The UK could have to lend billions of pounds into the International Monetary Fund (IMF) as part of the European Union's bailout plan, despite David Cameron's decision to veto treaty change in the union.
According to the IMF's internal magazine, €150bn of the €200bn loan that EU leaders have proposed to give to the IMF to fund future bailouts will be paid by eurozone member states, with the rest contributed by non-euro countries within the union.
Typically, the bailout loans would be divided up, with each country paying an amount proportional to its GDP, relative to the other countries. The UK is by far the largest of the ten 'outs' and so would be likely to absorb the lions' share.
The €200bn loan is yet to be finalised, but it would go some way towards giving the institution the firepower to bail out Italy, should the country's liquidity crisis become a full-blown solvency crisis.
How the money would be split was not included in the final document that emerged from Friday's meeting, which was endorsed by 26 out of the 27 EU countries, with the UK the only naysayer.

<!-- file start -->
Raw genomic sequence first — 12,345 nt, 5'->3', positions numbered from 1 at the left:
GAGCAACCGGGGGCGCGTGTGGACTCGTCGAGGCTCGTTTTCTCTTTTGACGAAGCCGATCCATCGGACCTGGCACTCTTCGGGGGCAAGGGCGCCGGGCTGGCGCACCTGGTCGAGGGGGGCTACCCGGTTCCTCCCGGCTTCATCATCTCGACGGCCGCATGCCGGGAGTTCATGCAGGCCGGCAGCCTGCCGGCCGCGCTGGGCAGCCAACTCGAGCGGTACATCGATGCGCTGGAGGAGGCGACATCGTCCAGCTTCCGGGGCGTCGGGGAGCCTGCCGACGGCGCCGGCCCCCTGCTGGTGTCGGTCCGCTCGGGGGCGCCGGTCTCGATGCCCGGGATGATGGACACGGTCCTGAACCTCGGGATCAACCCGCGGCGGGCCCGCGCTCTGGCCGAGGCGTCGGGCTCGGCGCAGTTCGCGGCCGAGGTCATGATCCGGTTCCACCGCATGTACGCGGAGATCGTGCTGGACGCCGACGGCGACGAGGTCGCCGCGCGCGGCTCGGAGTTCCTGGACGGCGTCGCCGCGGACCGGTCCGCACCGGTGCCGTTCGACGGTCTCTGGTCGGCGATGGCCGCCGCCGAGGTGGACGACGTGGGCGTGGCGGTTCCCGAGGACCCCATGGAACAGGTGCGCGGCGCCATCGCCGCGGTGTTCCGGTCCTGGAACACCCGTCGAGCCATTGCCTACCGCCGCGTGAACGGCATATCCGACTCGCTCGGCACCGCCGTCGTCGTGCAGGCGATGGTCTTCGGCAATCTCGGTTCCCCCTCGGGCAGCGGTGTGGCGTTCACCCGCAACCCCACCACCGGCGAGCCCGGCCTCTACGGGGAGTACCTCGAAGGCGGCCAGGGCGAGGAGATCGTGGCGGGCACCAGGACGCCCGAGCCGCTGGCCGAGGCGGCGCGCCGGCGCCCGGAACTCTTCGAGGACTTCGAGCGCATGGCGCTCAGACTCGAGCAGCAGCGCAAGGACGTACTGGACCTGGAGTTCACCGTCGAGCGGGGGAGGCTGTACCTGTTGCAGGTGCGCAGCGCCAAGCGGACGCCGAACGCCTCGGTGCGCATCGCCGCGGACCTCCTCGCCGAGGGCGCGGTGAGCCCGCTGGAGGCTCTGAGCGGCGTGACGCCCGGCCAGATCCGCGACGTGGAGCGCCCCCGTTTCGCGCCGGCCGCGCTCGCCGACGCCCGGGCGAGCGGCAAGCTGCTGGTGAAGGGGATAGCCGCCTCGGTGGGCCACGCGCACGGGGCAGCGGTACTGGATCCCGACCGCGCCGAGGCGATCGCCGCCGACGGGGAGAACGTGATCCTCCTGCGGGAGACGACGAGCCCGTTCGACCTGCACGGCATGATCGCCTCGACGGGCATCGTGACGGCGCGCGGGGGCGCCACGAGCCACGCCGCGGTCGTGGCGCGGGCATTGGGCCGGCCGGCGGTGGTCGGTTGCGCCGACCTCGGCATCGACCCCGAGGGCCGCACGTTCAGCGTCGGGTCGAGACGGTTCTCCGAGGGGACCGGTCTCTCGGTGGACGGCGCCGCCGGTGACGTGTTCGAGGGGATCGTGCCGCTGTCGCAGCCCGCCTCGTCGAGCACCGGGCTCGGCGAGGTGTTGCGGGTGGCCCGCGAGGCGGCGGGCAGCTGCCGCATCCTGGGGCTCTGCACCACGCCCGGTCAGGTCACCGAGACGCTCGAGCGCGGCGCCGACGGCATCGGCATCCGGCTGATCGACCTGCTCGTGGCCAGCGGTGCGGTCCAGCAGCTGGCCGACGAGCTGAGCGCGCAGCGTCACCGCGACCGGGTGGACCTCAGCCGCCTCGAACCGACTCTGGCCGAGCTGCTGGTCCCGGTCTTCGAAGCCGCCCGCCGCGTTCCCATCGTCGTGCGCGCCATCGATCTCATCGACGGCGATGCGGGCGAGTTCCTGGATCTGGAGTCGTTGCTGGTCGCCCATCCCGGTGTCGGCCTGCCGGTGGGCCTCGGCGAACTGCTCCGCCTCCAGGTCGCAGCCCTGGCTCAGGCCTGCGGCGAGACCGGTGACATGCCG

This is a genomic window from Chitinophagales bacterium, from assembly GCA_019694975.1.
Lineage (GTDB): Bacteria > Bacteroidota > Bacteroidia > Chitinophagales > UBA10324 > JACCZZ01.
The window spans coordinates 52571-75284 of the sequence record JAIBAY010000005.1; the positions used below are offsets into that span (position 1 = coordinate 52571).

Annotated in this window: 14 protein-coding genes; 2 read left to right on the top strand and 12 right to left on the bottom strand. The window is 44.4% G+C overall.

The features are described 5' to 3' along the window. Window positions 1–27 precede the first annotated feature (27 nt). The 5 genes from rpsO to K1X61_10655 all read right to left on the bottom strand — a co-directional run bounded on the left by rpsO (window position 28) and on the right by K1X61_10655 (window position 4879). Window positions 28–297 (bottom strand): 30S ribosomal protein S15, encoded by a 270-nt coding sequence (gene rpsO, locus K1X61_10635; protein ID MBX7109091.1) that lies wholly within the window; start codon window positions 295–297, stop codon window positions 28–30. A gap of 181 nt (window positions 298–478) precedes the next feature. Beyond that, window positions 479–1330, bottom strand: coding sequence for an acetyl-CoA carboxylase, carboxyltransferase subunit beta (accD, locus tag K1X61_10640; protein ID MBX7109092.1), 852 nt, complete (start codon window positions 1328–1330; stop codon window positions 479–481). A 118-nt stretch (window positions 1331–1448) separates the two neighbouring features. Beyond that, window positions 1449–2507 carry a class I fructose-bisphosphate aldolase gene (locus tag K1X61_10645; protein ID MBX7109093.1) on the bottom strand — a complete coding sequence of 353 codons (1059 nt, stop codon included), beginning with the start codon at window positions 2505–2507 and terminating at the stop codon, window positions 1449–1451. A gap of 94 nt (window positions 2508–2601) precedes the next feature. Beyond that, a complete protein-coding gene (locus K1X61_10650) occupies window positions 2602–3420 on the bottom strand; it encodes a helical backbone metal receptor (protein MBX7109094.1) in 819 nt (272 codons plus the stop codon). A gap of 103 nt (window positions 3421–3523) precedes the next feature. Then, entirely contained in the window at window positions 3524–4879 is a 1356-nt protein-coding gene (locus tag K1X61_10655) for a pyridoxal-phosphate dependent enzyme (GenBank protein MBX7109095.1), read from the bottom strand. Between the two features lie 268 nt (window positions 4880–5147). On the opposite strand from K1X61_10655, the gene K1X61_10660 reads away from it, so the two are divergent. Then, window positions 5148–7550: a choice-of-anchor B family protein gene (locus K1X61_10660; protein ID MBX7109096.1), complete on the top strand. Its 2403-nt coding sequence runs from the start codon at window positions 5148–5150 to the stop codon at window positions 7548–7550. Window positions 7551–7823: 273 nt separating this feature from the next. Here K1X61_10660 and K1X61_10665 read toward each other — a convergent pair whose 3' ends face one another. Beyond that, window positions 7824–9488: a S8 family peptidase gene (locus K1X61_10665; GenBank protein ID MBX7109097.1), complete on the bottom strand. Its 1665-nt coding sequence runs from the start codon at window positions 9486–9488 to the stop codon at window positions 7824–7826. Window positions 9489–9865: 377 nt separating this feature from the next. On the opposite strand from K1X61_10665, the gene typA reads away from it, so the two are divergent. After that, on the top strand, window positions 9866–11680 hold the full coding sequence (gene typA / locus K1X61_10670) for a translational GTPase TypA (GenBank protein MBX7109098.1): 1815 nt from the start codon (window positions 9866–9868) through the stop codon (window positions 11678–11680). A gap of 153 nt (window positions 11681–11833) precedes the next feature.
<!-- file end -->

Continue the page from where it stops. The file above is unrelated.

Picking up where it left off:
Unless it specifically negotiated an opt-out, it is possible that the UK would be bound by its membership of the EU to participate in union-wide initiatives.
While, if true, the UK does have to put money into the new bailout facility, the eurosceptic argument that British membership of the EU should be put to a referendum is likely to intensify. However, while the coalition government has rejected calls to participate directly in eurozone bailout packages, it has indicated that it would not be averse to bolstering its commitment to the IMF. The Treasury has also participated in multilateral bailout packages for Ireland.
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